This, in my opinion, is one of the world's best books. I can't imagine anyone not liking it. I have to buy a new copy, every now and then. This one was for my daughter. My parents used to keep a big stack of them handy, to give away to friends.
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on September 11, 2012
I first read this book in a college English class. Then, as a teacher, I chose this for a class I was teaching. I would recommend reading this book every couple of years as, depending on where you are in life, you will get something new out of it. This is my favorite book by Marquez.

Garcia Marquez masterfully tells this tale, set in Latin America, about the birth and death of a family as revealed to the world by the finest of Latin American writers in the genre of magical realism. It is an essential book to anyone who wants to look at Latin American literature. Each time I read this book, I have found it to be funnier and sadder than the last.

I am a serious reader, a lover of life, and a happy person except when I am not, and I usually have something good to say about every book I read if nothing other than I note a graceful turn of phrase or a creative use of some word but to say a book is one of my favorites and that I actually can recall the book title and author (I have read far more than one book a week since I was about 10 years old) is not to be taken lightly. This book is right up there in possibly my top 5 all-time favorites. Magnificent might be the best way to describe this book. Perhaps in my list of books to recommend, besides Irving who is my all-time favorite, would be Cuelho and Marquez as do-not-misses.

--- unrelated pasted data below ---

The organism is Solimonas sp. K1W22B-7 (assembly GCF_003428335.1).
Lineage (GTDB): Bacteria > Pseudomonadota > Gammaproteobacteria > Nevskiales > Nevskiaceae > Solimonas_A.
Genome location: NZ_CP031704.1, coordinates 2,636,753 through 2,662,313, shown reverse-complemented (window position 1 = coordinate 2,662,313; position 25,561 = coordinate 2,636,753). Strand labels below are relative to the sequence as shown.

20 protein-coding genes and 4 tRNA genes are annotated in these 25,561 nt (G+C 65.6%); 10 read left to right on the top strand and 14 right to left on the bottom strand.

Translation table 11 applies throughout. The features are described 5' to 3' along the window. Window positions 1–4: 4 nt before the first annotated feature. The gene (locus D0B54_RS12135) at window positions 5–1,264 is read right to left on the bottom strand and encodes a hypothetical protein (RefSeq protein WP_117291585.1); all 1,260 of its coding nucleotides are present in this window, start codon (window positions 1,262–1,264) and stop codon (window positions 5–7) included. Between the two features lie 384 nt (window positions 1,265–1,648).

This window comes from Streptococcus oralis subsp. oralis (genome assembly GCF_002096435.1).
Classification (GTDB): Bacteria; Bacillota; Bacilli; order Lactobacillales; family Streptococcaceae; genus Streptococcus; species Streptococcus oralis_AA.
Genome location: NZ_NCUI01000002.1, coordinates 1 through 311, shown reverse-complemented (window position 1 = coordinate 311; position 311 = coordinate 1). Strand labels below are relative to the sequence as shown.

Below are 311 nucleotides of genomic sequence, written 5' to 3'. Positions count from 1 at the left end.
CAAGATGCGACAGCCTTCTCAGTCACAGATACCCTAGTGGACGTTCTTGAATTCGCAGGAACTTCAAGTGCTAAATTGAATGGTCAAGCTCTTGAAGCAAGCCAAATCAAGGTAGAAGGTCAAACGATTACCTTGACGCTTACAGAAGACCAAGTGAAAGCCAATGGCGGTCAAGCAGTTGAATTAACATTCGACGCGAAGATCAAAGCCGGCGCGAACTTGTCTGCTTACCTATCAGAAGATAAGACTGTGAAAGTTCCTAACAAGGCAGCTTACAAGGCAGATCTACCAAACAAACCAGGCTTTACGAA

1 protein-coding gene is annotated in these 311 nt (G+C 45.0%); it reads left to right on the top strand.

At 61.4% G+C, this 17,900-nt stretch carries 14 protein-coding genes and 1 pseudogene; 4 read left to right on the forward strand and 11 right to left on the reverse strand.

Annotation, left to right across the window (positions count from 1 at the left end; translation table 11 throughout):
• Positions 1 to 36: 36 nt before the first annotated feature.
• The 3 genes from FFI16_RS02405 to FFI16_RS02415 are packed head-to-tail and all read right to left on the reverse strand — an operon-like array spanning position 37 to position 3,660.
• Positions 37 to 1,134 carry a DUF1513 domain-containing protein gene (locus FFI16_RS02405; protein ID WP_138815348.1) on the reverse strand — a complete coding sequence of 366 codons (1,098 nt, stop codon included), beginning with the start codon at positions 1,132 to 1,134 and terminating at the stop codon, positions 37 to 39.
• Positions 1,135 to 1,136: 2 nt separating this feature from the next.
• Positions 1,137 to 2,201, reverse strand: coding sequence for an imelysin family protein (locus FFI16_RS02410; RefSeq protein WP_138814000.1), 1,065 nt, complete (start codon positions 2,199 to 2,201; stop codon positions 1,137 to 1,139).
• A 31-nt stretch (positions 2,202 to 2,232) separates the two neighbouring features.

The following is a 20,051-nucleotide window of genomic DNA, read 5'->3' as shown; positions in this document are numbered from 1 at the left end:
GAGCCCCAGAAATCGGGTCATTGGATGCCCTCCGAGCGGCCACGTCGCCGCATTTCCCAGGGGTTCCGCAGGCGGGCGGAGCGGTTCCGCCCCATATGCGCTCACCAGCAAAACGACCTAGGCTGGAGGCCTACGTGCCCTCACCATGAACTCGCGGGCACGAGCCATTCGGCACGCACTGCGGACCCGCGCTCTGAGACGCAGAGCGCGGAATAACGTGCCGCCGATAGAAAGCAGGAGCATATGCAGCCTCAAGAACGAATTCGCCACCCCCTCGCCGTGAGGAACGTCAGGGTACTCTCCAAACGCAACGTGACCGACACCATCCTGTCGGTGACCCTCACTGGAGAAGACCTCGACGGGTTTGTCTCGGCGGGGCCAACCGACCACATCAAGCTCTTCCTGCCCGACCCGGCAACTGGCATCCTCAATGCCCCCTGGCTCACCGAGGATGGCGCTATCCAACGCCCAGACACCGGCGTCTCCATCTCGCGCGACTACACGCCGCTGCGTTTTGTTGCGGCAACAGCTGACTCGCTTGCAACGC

The story itself can be a bit confusing but you cannot help but be sucked into the story about the town of Macondo and the lives of the Buendias, each with their own very unique life: some adventurous, some like hermits. The viewpoint is seen through thr eyes of the people as they see themselves growing toward modernization with the discoveries of Melquiades and Jose Arcadio Buendia, and the Banana Company (and its later massacre which haunts the town). The lives of the residents are a metaphor, in fact, for the reaches of our imagination and it requires us, the reader, to think perceptively about life.